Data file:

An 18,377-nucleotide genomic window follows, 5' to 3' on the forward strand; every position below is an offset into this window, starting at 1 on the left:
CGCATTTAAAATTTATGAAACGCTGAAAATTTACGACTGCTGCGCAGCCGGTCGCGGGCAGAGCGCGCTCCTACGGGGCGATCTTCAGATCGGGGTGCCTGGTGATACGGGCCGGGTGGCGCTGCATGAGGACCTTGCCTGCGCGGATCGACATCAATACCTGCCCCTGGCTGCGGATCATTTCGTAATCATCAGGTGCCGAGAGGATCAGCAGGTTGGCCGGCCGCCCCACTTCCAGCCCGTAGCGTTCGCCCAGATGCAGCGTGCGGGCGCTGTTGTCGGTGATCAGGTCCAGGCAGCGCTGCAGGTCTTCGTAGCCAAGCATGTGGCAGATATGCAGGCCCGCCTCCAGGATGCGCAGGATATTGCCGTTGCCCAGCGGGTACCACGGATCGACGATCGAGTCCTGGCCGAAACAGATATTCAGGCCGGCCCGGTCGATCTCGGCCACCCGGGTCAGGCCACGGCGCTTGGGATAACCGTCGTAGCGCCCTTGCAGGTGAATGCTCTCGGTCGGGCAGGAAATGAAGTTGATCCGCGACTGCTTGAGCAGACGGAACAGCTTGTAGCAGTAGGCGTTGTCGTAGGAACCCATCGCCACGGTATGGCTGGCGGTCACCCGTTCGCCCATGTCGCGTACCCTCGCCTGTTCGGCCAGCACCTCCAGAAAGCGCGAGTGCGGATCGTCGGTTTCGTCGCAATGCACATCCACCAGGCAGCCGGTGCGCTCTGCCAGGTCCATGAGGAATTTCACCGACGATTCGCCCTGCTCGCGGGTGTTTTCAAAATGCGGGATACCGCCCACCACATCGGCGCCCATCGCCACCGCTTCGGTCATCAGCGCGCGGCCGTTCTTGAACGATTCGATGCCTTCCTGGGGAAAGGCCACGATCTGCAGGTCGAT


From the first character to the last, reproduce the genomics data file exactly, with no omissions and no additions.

An 18,377-nucleotide genomic window follows, 5' to 3' on the forward strand; every position below is an offset into this window, starting at 1 on the left:
CGCATTTAAAATTTATGAAACGCTGAAAATTTACGACTGCTGCGCAGCCGGTCGCGGGCAGAGCGCGCTCCTACGGGGCGATCTTCAGATCGGGGTGCCTGGTGATACGGGCCGGGTGGCGCTGCATGAGGACCTTGCCTGCGCGGATCGACATCAATACCTGCCCCTGGCTGCGGATCATTTCGTAATCATCAGGTGCCGAGAGGATCAGCAGGTTGGCCGGCCGCCCCACTTCCAGCCCGTAGCGTTCGCCCAGATGCAGCGTGCGGGCGCTGTTGTCGGTGATCAGGTCCAGGCAGCGCTGCAGGTCTTCGTAGCCAAGCATGTGGCAGATATGCAGGCCCGCCTCCAGGATGCGCAGGATATTGCCGTTGCCCAGCGGGTACCACGGATCGACGATCGAGTCCTGGCCGAAACAGATATTCAGGCCGGCCCGGTCGATCTCGGCCACCCGGGTCAGGCCACGGCGCTTGGGATAACCGTCGTAGCGCCCTTGCAGGTGAATGCTCTCGGTCGGGCAGGAAATGAAGTTGATCCGCGACTGCTTGAGCAGACGGAACAGCTTGTAGCAGTAGGCGTTGTCGTAGGAACCCATCGCCACGGTATGGCTGGCGGTCACCCGTTCGCCCATGTCGCGTACCCTCGCCTGTTCGGCCAGCACCTCCAGAAAGCGCGAGTGCGGATCGTCGGTTTCGTCGCAATGCACATCCACCAGGCAGCCGGTGCGCTCTGCCAGGTCCATGAGGAATTTCACCGACGATTCGCCCTGCTCGCGGGTGTTTTCAAAATGCGGGATACCGCCCACCACATCGGCGCCCATCGCCACCGCTTCGGTCATCAGCGCGCGGCCGTTCTTGAACGATTCGATGCCTTCCTGGGGAAAGGCCACGATCTGCAGGTCGAT